Creating for its own sake

I don’t really know where to start.

I’ll start with what someone else said while he was trying to come to terms with a big decision. (We’ll miss you, Murf:)

“I do not want to feel like every single activity or experience I do needs to be carefully screened in case I can extract a blog post out of it.”

Life vs stuff

Whenever I get deep enough into a new game (No Man’s Sky), or halfway through the book I’m reading (Fight Club 2), my mental focus shifts itself from consuming what it is I’m actually experiencing into how I’d explain those feelings in a blog post.

being creative

Basically before I’ve finished seeing, reading or hearing something, I’m already reviewing it in my head in case I can drag a good 500 words out of the experience. And because of this (albeit small) mental shift, I feel like maybe I’m missing out on enjoying something for its own sake.

When I first started playing and absolutely loving No Man’s Sky, I knew it would inspire me to write a post I could be proud of – but that’s still somewhat missing the point. If you’re playing the game yourself, or are still trying to decide whether or not it’s worth a purchase, you’ll already have that information in hand. Not saying my views will sway you either way – it’s possible they actually could because everyone sees things differently – but that would not be my chief aim.

But because Alpha Signal Five has become less about the life experiences, and more about the stuff experiences, I’ve always got an eye on the next published post rather than the next finished book or completed game. I never really noticed it until just recently and, truthfully, it slightly diminishes the return I get from consuming stuff in the first place. It isn’t my intention to tell anyone anything, more just to put the words out there for my own benefit.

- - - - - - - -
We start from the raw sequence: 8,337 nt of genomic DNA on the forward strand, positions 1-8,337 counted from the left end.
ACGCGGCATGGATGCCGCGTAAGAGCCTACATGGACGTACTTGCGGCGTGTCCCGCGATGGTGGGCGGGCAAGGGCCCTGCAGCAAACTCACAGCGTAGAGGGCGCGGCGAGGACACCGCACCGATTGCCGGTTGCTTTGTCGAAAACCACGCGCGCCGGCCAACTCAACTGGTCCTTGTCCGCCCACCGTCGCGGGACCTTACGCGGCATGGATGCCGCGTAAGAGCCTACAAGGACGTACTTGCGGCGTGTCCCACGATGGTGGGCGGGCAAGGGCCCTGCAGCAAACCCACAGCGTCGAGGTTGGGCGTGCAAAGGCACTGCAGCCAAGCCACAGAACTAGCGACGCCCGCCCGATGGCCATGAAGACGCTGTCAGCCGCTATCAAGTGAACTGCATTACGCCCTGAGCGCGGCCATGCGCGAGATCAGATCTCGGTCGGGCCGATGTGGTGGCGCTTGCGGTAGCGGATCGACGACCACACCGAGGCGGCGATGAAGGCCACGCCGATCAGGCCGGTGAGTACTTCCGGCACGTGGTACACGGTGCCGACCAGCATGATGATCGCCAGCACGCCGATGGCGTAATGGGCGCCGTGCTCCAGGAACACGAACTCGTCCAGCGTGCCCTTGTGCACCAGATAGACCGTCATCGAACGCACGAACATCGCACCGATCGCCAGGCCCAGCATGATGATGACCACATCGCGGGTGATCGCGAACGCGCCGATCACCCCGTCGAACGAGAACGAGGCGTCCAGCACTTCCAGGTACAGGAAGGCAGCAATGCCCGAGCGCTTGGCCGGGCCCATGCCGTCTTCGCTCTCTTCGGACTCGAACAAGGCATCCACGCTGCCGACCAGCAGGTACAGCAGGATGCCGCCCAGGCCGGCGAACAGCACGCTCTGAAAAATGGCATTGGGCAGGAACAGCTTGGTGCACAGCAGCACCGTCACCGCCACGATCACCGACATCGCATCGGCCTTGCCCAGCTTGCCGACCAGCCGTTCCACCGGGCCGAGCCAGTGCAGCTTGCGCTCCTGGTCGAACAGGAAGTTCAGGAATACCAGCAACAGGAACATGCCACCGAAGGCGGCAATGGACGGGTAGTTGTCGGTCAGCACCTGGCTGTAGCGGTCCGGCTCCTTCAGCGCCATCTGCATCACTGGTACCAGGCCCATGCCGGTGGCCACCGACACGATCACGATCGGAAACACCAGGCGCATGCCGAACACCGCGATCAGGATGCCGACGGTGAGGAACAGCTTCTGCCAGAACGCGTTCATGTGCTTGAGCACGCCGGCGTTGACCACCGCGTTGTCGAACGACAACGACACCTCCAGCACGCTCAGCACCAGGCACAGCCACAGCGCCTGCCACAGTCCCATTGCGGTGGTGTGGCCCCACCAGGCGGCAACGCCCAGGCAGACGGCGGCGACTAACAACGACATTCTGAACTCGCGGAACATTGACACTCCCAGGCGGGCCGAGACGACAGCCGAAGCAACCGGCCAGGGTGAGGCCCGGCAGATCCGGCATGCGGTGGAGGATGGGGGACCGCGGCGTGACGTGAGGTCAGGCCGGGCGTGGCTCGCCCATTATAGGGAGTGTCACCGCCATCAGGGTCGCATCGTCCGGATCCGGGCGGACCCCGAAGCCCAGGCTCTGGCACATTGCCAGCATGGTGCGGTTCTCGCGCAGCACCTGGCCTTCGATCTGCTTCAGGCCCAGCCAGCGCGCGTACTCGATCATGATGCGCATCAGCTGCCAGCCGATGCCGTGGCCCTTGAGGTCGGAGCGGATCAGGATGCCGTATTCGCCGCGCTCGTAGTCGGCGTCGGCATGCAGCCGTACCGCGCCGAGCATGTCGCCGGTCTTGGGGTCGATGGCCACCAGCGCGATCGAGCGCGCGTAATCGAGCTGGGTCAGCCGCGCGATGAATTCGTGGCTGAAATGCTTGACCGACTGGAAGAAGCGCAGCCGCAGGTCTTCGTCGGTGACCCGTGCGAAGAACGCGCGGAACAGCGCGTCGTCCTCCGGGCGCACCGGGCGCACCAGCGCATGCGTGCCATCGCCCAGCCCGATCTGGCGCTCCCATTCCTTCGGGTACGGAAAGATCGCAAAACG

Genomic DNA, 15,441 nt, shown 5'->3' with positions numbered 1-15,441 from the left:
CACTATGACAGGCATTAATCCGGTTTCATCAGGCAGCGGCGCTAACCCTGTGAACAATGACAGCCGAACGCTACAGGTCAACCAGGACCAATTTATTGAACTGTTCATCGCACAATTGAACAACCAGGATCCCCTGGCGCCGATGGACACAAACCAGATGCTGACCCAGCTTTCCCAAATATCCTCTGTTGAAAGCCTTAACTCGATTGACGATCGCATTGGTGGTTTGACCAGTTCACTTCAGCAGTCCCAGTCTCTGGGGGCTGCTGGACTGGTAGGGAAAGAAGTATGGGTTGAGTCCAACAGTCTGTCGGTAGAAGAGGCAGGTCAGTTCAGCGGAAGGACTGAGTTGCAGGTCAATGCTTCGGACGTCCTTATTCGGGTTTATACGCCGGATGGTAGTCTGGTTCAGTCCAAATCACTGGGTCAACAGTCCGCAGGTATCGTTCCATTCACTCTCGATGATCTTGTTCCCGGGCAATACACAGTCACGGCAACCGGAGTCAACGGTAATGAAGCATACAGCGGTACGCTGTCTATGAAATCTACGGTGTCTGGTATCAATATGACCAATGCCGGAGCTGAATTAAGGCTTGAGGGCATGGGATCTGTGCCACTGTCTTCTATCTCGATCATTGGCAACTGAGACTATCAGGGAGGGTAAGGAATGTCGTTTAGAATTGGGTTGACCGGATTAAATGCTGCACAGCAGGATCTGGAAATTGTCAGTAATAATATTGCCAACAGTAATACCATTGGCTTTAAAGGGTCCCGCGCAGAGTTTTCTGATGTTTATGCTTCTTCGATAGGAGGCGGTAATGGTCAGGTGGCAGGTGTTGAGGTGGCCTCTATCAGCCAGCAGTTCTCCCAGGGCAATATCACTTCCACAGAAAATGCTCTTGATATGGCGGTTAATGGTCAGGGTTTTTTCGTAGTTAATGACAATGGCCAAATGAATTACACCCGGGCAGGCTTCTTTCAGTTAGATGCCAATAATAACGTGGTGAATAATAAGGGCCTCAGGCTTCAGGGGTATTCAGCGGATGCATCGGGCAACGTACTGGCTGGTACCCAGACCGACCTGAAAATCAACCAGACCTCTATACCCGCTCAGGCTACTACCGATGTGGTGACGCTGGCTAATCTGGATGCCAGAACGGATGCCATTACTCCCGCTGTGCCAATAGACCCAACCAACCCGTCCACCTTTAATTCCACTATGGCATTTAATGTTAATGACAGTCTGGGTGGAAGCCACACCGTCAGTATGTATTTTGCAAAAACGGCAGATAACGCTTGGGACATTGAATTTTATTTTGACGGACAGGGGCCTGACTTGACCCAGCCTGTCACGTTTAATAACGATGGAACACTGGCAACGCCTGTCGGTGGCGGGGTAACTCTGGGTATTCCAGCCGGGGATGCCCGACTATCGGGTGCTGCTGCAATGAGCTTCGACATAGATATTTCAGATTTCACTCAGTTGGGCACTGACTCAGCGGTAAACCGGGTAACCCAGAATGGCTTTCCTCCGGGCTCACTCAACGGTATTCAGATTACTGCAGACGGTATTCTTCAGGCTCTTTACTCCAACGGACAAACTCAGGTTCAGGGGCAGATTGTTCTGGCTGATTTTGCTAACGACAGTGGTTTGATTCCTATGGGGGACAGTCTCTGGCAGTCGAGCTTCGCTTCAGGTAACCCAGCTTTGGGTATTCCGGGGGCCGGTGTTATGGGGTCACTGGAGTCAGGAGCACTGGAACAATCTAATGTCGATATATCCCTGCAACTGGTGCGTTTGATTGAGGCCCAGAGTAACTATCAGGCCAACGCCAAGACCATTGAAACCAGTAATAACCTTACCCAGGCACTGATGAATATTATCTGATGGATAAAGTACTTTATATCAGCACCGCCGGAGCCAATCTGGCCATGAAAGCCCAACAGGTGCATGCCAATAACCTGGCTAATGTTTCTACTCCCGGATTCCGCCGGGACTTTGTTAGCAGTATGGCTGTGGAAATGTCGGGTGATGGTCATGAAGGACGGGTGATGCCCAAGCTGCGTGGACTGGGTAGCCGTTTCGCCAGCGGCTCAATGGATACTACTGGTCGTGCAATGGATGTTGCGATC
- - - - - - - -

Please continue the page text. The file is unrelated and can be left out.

Express yourself

For me, writing is a way to express myself because it’s too difficult to do out loud. When I used to do stand-up, I found writing the material was so much more satisfying than actually being onstage delivering it. More often than not I’d mess up a set-up or punchline because it looked much better on paper.

As long as I continue to have something to say, it makes things easier. But it feels less and less worthwhile to post reviews on what I play or read or watch. That’s nothing to do with the sheer amount of material online doing the exact same thing – I never minded that there’s a hundred thousand other bloggers pressing Publish on their NMS reviews right this second – but just of how little relief I’ve recently started to feel for pressing Publish myself. It used to be a means to an end; a way to wrap up all the feelings and thoughts I had about something, post it online and be done with it.

Because I want to be more creative, though, maybe that’s not the way to go about it. Maybe all those thoughts and feelings need to stay a bit more loose and flowing in my head, so I can try and fashion something out of them for my own more creative purposes.

Example: I’ve been trying to write a script about video gamers for a few months now. I’ve been watching as many documentaries and reading as many books on the subject as I can – from death by addiction to eSports players – in an attempt to shape something together. If I were just to review those programmes and books, then I’d feel like I was done with them when publishing each post, and I don’t want to be done with them.

“God, Kermode, your hands are MASSIVE”

Nor did I ever want to be a reviewer; I just wanted to see new things and use this site to squee about the best ones. But looking back it’s as clear as day, right down to the final paragraph where I’ll invariably sum up by saying whether or not I recommend it.

Outside of telling my friends “aww mate, you NEED to watch that” (Mr Robot), I don’t want to place myself anywhere near a spot which may or may not go towards making up your mind whether or not to do or buy something. It isn’t me.

I just need an outlet. I’ll always need an outlet. I’ve even started making music on my laptop. But I don’t know if that’s the right one either. So I suppose I’ll just keep trying to find the right one. I need to read and write for their own sake, and adjust my own expectations of creating.

Forgive the jumble. I kinda needed to get that off my chest.

3 thoughts on “Creating for its own sake

  1. Yeah, I think we are on a similar page. I have lists of what I need to play/read next and lists of what I need to write next. It all became too mechanical, especially since I wanted to write deeply not commercially. To me, most of the reviews I have done are the latter.

  2. Pingback: Playing games for playing’s sake – Later Levels

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